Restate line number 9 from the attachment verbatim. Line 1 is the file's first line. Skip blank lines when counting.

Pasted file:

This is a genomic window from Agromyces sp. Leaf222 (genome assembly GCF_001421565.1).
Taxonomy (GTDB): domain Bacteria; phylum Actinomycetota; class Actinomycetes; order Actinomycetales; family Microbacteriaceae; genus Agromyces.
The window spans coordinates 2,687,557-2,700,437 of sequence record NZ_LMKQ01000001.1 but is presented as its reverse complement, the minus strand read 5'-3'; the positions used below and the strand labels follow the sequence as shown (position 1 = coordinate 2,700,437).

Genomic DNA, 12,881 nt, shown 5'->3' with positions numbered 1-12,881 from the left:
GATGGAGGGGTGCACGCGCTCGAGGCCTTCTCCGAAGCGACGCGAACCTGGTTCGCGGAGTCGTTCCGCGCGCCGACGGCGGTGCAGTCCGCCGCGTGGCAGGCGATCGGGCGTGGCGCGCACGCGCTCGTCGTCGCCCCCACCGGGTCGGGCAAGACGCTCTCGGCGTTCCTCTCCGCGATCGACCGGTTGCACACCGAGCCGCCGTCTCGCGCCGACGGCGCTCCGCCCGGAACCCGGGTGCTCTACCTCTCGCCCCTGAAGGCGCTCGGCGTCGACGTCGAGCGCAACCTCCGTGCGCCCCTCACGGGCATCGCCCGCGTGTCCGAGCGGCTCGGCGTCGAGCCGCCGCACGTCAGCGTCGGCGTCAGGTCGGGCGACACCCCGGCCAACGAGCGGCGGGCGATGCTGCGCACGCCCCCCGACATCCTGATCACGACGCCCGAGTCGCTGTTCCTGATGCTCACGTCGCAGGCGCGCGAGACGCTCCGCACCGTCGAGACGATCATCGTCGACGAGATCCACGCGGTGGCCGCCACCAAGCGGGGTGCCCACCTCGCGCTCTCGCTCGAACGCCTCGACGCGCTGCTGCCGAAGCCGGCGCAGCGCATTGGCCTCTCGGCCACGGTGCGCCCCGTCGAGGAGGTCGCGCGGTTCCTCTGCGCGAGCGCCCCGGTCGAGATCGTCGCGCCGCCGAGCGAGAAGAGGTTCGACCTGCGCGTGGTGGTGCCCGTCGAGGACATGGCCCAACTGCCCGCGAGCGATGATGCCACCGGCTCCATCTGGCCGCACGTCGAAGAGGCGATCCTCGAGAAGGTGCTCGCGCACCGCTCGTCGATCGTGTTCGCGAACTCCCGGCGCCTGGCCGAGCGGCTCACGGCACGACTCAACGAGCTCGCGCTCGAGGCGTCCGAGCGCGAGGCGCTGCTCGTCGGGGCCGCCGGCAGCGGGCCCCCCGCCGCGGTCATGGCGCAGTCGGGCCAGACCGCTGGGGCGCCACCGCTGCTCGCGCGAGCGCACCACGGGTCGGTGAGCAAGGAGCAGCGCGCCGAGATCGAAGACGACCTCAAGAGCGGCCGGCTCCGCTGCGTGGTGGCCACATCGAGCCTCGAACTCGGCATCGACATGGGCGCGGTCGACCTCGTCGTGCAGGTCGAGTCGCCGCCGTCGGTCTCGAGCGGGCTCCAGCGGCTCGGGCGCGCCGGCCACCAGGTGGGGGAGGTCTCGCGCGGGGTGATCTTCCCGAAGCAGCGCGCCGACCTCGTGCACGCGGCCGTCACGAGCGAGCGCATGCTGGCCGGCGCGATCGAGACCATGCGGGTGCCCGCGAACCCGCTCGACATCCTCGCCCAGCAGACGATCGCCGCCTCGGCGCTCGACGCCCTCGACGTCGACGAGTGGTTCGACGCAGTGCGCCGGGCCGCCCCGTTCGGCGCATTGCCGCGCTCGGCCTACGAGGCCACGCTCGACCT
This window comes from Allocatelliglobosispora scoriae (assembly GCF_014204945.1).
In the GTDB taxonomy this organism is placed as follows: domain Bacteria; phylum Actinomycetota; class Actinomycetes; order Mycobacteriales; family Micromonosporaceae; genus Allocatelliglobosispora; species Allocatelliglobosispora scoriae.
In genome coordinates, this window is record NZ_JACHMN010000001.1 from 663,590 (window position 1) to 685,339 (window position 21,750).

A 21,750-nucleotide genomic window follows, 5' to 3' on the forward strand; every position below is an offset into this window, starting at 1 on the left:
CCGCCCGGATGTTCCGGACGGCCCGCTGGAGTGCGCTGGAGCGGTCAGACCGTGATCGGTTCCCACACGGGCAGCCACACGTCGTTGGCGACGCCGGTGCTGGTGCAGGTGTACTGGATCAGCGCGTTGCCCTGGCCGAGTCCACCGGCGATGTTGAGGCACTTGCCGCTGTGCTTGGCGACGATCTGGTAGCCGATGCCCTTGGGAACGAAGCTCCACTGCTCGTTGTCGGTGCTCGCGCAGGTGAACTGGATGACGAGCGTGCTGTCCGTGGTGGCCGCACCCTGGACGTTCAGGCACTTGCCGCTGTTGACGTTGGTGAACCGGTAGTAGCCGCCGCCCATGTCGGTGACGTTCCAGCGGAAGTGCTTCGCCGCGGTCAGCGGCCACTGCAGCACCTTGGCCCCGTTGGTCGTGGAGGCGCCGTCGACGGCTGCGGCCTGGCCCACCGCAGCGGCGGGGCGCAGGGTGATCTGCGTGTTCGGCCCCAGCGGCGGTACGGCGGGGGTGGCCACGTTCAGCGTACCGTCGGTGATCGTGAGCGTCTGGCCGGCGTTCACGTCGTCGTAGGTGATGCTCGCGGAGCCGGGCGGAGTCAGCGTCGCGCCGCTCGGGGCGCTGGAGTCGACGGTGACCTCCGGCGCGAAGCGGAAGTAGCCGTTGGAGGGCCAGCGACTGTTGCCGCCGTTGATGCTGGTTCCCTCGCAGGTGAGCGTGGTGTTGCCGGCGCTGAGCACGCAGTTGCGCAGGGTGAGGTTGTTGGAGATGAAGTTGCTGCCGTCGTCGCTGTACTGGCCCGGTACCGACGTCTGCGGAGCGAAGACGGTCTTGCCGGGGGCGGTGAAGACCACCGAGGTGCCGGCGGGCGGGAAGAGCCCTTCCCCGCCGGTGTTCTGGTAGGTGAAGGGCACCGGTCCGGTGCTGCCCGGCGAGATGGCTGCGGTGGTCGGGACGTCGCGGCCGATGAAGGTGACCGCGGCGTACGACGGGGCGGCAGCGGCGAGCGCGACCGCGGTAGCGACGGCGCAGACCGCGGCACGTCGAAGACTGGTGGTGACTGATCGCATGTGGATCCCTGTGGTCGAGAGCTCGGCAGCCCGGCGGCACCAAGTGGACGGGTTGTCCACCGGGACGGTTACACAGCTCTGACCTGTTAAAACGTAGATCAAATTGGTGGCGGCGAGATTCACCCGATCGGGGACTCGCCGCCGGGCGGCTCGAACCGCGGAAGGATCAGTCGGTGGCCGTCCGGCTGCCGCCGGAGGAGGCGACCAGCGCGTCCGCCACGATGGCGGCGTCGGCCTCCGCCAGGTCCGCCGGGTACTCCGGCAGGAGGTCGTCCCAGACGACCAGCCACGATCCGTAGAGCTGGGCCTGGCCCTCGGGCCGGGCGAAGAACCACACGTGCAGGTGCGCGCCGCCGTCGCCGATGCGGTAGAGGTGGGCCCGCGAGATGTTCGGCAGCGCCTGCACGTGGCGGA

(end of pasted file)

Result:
A 21,750-nucleotide genomic window follows, 5' to 3' on the forward strand; every position below is an offset into this window, starting at 1 on the left: